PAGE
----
ALAN ALDA When each one of these electrodes is activated, he's going to see either a dark spot or a light spot there? MARK HUMAYUN Well, that's the very interesting and intriguing thing. It turns out that when we activate one of these electrodes, it's very low current, initially most patients see a black spot. But as you turn up the current, that turns into a white spot. So the idea is to use each of these much like a dot matrix printer or the lights of a scoreboard, to light them to enable Terry to be able to recognize shapes.

ALAN ALDA OK, I'm rally anxious to see what he sees.

ALAN ALDA (NARRATION) The video camera that's will act as Terry's eye is in the bridge of the glasses.

MARK HUMAYUN OK, and I'll give you the connector here.


MARK HUMAYUN Just to show that it's very easy for the patient to do this.

ALAN ALDA (NARRATION) Today's test is to see if Terry can locate a light square projected on to the wall. Because the video camera is in his glasses, to move his field of vision he has to scan with his head.

TERRY BYLAND That would be upper left.

MARK HUMAYUN OK, good. And what we do is we also time it.

ARUP Ready Terry?

TERRY BYLAND Yup. That would be lower left.

MARK HUMAYUN Good, that's very good. Terry, you're getting very good at this.

ALAN ALDA What are you actually perceiving, Terry?

TERRY BYLAND Well, it's a light light, and it's actually fuzzy looking, and it kind of flickers… a white flickering fuzzy light, and it's about this big around. After being blind for eleven years it's so wonderful to be seeing any of this stuff. For some people who have never lost their sight it may not be a big deal, but for us it's just amazing.

ALAN ALDA (NARRATION) Terry did well locating the squares. But now he has to scan carefully so that the electrode array on his retina will reveal if the bar is vertical or horizontal.

TERRY BYLAND That's a vertical.


ALAN ALDA Seven seconds. I don't mean to rush you. I get competitive about this.

TERRY BYLAND They're always telling me to slow down.

ALAN ALDA (NARRATION) So far, Terry has only used the device in this room, scanning images like these for a few hours at a time — and it's still hard for him to figure them out.

TERRY BYLAND That would be vertical again.

ALAN ALDA (NARRATION) The computer screen allows us to see how the electrodes are being activated as Terry scans the shapes.

ALAN ALDA I think I know what it is now. Do you know what it is?

TERRY BYLAND Looks like vertical again.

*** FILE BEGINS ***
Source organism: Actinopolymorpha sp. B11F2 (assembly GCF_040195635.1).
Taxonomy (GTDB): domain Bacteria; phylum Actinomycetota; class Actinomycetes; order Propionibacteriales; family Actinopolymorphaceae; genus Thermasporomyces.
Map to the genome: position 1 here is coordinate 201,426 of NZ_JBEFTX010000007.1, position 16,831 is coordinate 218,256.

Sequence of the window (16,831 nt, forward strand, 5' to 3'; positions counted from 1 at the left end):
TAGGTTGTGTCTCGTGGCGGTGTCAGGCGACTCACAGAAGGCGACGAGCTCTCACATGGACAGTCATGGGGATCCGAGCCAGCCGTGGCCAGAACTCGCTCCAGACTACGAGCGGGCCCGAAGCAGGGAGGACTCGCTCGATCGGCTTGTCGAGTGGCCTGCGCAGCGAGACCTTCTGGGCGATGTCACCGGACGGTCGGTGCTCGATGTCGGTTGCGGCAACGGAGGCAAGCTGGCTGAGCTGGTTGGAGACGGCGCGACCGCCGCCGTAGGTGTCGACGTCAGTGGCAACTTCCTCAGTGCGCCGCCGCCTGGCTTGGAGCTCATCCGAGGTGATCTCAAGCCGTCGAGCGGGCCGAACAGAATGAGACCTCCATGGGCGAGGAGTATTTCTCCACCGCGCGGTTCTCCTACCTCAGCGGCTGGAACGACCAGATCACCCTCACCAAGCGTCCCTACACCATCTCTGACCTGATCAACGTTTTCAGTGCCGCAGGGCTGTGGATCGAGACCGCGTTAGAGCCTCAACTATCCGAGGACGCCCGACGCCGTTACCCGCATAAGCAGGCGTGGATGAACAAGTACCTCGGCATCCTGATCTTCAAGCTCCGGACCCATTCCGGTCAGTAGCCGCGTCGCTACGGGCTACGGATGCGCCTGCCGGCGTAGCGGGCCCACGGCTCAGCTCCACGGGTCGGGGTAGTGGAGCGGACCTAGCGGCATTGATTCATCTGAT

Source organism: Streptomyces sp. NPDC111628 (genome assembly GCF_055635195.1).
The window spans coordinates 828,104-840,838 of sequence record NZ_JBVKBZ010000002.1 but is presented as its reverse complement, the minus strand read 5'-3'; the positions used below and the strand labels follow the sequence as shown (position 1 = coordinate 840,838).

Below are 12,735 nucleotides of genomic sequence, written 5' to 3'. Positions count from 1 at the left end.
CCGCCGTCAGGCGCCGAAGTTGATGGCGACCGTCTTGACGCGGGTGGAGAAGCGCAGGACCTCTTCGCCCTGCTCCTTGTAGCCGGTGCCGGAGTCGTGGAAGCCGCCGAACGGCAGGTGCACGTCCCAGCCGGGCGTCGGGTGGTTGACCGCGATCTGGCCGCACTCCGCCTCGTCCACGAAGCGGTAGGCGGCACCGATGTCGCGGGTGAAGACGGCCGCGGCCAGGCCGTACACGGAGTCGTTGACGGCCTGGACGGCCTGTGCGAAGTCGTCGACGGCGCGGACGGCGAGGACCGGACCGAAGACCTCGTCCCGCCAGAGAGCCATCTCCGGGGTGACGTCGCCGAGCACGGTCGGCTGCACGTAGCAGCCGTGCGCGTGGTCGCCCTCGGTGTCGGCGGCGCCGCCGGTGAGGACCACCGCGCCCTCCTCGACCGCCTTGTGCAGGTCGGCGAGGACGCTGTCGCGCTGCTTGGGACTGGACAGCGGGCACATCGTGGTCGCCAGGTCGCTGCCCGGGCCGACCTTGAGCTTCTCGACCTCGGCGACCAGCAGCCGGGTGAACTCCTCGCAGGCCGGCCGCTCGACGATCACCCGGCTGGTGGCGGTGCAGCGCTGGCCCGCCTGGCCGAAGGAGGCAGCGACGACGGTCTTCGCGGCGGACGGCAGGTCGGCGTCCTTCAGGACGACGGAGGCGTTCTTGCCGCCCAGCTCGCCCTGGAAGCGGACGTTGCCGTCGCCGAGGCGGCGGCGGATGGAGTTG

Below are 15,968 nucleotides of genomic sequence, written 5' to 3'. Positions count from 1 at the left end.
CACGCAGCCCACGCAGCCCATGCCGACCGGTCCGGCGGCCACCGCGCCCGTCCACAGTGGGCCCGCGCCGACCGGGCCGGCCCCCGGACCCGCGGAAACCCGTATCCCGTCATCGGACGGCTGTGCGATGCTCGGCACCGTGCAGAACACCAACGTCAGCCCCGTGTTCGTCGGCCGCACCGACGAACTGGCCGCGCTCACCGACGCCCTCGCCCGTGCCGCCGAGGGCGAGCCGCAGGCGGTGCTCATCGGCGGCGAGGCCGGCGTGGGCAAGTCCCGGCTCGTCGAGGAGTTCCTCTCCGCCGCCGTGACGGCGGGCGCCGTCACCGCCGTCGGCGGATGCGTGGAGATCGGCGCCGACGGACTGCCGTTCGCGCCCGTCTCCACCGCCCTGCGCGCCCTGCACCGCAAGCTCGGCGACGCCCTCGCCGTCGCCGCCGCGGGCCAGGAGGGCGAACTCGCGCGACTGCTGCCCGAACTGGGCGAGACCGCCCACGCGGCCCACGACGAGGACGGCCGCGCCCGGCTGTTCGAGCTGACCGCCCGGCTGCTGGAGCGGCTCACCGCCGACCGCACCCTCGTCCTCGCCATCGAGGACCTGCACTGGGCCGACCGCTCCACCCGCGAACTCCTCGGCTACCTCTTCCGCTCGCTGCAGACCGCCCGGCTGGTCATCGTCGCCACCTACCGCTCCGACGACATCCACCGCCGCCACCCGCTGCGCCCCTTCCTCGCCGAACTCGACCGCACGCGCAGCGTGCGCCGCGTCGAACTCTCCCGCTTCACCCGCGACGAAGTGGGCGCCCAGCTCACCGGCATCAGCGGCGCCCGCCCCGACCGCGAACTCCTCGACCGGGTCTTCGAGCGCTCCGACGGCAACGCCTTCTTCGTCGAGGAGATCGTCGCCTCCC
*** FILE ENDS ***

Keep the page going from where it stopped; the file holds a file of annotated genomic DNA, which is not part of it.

ALAN ALDA To me too, yeah.

MARK HUMAYUN OK, both of you are correct.

ALAN ALDA Am I seeing it more clearly do you think than Terry is seeing it? I mean, I'm seeing distinct dots, you know.

MARK HUMAYUN That's an important feature, because there's going to be some current spread from the electrodes. So the perceptions are going to blend a little bit. So you're seeing it much, you're probably seeing it clearer than what Terry sees.


ALAN ALDA (NARRATION) Not only do the nice clean dots we can see appear much fuzzier to Terry, but the part of his brain receiving those fuzzy images hasn't been getting input from his eyes for eleven years now.

TERRY BYLAND That'd be horizontal.

ALAN ALDA See, I got you rushing.

MARK HUMAYUN What you see is that there may be some reorganization, some learning that needs to be done in an area that hasn't seen for a while.

ALAN ALDA You bring up a really good point. Because even though this is more distinct than what Terry is seeing, I'm able to interpret these dots more easily than probably Terry can without practice.

MARK HUMAYUN If your arm has been in a sling and you haven't used it for a while and someone asks you to write, your initial writing is very different. ALAN ALDA Have you seen any objects in this setting or have you only looked at these rectangles of light so far?

TERRY BYLAND It's all been in this room so far, mostly of the light variety, we haven't been outside yet.

ALAN ALDA Because I'm wondering, if you see for the first time someone you know, your wife or your child, even though they're just a blob, I wonder what effect it will have on you?

TERRY BYLAND It'll be wonderful, I'll tell you. It'll be really wonderful. It's been a long time.